It’s an impressive selection of titles and it includes such well known works as V for Vendetta and Watchmen as well as  Y: The Last Man,Planetary, Superman for All Seasons, and many other comics starring DC’s main stay characters like The joker, The Flash, Green Lantern, and more.

“We’re thrilled to work with the leader in digital books to bring many of the world’s most beloved and best-selling graphic novels to Kindle readers,” stated Jim Lee, co-publisher of DC Entertainment. “We’ve learned from the success of DC Comics – The New 52 that making our graphic novels available whenever and wherever our readers want is critical to the future growth and health of our publishing businesses–both in print and digital format.”

Watchmen and a few other titles are up for pre-order now, and more will be released in the coming months.

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Librarian Christopher Harris Suggests Buying eBooks In Consortium

School librarian Christopher Harris has a new piece on The School Library Journal’s website, in which he argues that buying eBooks is too expensive for school libraries on their own. To address the issue, he advises that school libraries buy eBooks in consortium.

While eBooks in public libraries tend to be focused on new-release fiction, Harris points out that school libraries have to follow Common Core standards which dictates that “at least half of reading assignments be literary nonfiction for all grades.” Here is more from the piece: “…many of our publishers are offering unlimited, simultaneous access to ebooks. They recognize that ebook usage is governed by math and statistical probability.”

Harris gives an example of how this statistical model works: “For example, in a K-5 school of 600 students, a book about a social studies topic used in the fourth grade is probably only going to be read by about 100 students. If we consider that the fourth grade is likely divided into four classes of 25 students each, then unlimited, simultaneous access becomes nothing more than a marketing term-not a projection of actual usage. This is why a library consortia model is the way to go.”

Finally, a Tablet Idea that is Worse than the TouchPad

The Office, now in its 8th season, focused its attention on tablet’s last night. In the following clip, Dwight is showing off the companies latest product, a triangular tablet called The pyramid. Yes, it is as weird as it sounds. It’s heavy, and it has poor battery life and confusing specs. On the other hand, this tablet has at least one advantage over the Playbook and TouchPad; it was intended as a joke. No one really planned to make it.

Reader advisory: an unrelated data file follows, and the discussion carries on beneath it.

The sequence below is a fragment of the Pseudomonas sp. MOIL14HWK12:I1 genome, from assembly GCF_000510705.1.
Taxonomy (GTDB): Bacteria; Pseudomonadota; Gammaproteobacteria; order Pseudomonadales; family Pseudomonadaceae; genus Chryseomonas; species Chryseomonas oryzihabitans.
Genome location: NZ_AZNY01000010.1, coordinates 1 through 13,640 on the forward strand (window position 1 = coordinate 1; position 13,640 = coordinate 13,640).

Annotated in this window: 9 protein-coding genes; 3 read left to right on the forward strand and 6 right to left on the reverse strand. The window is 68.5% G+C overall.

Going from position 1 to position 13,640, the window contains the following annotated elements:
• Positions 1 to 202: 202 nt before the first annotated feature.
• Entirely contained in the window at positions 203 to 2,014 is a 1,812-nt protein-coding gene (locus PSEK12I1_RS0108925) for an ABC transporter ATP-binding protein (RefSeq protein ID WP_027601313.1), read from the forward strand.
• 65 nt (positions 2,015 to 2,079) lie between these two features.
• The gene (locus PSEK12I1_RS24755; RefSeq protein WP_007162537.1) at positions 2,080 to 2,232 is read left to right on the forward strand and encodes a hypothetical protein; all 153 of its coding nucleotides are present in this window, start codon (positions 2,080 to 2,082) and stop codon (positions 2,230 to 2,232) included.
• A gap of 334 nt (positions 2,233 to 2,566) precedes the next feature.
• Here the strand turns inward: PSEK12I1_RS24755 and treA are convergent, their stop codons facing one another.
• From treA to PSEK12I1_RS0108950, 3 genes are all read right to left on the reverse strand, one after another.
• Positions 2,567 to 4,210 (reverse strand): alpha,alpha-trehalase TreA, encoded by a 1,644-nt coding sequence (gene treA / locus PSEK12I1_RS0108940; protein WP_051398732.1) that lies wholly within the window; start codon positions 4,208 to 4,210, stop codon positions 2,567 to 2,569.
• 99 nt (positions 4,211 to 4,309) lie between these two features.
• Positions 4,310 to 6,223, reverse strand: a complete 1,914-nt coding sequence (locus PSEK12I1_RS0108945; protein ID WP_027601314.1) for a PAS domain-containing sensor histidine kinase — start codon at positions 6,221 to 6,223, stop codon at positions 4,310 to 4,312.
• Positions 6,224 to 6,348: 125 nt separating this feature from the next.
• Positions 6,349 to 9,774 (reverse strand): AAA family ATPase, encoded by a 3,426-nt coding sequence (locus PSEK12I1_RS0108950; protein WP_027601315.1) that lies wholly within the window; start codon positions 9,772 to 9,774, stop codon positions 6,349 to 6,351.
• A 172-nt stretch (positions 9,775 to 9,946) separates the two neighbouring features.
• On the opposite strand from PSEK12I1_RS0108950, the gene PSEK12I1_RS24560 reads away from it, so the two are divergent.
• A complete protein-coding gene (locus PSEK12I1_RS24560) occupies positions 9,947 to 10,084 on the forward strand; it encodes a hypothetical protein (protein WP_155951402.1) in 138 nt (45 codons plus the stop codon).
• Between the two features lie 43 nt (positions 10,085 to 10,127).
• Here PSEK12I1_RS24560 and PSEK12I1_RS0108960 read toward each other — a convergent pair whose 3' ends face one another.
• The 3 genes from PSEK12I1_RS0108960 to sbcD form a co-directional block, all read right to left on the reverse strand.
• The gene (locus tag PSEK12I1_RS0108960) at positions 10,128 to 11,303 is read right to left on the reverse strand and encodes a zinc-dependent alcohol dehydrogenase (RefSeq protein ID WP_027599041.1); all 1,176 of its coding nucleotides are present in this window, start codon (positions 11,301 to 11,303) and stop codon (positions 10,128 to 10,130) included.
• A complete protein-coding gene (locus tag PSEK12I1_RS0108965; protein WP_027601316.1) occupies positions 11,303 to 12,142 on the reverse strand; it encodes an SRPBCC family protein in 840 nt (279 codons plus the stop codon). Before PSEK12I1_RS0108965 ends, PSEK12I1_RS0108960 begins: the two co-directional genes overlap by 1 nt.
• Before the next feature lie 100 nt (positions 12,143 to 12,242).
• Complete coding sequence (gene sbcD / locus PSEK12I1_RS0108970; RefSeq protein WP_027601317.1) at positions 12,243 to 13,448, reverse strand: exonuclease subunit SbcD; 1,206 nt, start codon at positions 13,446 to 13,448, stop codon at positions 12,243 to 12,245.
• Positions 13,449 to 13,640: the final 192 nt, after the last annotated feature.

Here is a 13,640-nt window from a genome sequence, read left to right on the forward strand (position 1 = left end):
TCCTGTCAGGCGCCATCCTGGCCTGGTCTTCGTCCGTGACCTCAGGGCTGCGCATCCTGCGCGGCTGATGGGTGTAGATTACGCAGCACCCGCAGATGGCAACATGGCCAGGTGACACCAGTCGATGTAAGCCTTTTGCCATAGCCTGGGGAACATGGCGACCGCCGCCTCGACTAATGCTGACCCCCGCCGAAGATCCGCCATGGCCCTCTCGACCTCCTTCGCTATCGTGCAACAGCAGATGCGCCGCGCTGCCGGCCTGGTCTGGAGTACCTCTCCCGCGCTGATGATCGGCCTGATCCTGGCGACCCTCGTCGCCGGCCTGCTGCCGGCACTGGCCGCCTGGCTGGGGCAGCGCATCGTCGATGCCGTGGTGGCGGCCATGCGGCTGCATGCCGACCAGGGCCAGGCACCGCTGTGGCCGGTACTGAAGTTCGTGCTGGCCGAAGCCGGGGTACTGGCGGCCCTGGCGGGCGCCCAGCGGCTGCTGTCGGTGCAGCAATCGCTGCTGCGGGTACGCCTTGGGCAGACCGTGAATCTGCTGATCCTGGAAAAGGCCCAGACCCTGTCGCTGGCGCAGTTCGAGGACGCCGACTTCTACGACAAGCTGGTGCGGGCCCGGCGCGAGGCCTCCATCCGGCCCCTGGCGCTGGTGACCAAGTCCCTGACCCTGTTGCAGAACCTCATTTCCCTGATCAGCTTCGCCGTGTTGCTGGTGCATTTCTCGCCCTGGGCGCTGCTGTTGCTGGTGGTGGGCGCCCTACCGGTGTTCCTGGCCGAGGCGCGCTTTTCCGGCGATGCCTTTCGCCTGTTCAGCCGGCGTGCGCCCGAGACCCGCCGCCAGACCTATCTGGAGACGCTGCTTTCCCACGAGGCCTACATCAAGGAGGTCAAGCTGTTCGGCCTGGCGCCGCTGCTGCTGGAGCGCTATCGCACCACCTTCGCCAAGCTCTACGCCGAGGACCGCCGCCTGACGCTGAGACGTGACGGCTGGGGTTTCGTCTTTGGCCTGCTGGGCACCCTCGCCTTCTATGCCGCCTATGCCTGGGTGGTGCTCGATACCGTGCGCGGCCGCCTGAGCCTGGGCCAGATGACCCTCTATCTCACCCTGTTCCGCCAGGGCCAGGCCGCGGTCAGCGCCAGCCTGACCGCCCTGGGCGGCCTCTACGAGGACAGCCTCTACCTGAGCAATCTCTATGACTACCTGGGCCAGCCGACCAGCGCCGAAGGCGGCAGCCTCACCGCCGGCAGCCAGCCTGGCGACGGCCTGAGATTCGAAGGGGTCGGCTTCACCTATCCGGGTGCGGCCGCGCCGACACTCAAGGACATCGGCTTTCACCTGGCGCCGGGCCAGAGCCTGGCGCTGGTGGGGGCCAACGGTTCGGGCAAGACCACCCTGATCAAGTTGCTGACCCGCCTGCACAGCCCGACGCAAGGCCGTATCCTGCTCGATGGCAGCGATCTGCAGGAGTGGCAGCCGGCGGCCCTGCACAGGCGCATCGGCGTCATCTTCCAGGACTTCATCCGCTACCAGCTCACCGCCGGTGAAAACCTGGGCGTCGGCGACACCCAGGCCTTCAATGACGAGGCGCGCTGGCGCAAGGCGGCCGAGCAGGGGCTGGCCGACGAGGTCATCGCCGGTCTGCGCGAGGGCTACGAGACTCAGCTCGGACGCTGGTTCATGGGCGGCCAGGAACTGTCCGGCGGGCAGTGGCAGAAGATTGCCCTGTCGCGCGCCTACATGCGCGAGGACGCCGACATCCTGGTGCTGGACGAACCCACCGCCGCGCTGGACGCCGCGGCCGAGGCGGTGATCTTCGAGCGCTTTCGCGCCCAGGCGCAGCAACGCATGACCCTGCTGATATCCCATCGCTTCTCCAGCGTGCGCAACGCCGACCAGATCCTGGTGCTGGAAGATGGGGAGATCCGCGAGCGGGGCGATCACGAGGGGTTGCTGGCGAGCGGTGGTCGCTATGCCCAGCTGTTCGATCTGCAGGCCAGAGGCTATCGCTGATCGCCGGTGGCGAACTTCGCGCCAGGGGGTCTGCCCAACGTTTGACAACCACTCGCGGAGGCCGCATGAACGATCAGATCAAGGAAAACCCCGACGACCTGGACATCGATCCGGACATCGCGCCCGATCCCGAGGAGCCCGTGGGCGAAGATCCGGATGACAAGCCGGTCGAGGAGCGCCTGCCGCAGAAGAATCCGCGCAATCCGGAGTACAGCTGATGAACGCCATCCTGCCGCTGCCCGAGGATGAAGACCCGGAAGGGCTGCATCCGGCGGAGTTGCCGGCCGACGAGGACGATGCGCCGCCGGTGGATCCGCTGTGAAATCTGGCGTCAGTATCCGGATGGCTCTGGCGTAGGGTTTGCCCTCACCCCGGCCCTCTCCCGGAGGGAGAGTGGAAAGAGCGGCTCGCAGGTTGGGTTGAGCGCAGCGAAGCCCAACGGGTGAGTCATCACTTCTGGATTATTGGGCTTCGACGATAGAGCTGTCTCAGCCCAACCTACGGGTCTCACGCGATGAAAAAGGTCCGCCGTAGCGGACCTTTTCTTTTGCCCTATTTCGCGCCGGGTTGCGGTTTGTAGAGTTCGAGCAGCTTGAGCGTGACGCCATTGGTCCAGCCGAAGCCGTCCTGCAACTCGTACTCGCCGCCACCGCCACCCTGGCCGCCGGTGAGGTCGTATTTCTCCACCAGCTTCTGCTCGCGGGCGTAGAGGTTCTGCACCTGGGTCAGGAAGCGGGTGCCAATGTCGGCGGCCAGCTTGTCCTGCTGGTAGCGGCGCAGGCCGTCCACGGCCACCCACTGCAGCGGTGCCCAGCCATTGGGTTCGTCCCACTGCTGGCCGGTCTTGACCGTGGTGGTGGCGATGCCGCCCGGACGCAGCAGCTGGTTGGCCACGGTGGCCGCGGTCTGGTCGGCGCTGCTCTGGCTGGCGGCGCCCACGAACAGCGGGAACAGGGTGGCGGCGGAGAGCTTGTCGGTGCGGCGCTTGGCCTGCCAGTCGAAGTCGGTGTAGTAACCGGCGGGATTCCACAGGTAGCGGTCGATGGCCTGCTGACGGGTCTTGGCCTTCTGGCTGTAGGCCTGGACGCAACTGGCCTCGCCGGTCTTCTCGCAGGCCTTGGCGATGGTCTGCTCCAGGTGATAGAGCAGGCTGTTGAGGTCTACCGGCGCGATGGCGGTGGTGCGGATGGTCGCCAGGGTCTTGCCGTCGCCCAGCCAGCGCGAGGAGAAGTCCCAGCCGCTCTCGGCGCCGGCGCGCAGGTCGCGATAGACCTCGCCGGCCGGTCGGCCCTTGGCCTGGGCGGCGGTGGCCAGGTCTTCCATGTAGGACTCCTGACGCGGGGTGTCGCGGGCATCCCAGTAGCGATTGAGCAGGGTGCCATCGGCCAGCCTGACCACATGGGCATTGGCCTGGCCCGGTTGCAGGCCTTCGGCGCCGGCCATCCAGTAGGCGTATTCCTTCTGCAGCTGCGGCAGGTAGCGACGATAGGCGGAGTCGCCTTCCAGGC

Blackberry Drops Price Of Playbook

After Amazon announced a new tablet computer called the Kindle Fire earlier this week, RIM has dropped the price on its tablet computer called the Playbook.

The Playbook with 16G is now $299 at BestBuy, a drop in price from $499, the 32GB version is $399, down from $599 and the 64GB version is now $499, down from $699.

There is speculation that RIM, the company that makes Blackberry, will be getting out of the tablet market. USA Today has more: “‘We believe RIM has stopped production of its PlayBook and is actively considering exiting the tablet market,’ Collins Stewart tech analyst John Vinh said in a report. The chip analyst said manufacturer Quanta had laid off a ‘significant number’ of workers from a factory that produces RIM’s PlayBook.”

RIM denies these speculations and told USA Today that the company “remains highly committed to the tablet market.” Still it will be hard to compete with Amazon’s offering.

Did Amazon Copy the Kindle Fire Logo?

If you’re like the staff here at eBookNewser, you’re probably getting a little tired of the week of Amazon-Amazon-Amazon-Kindle-Kindle-Kindle in all the gadget blogs. But here is a story that was too interesting to pass up.

The indie app developer AppsFire is crying foul. Ouriel Ohayon, the company founder, recently posted on the similarities between AppsFire’s logo and the logo for the new KindleFire. Both logos are lower case, use a simialr font, and they both use the colors white and a shade of orange.

I’m going to call it a coincidence.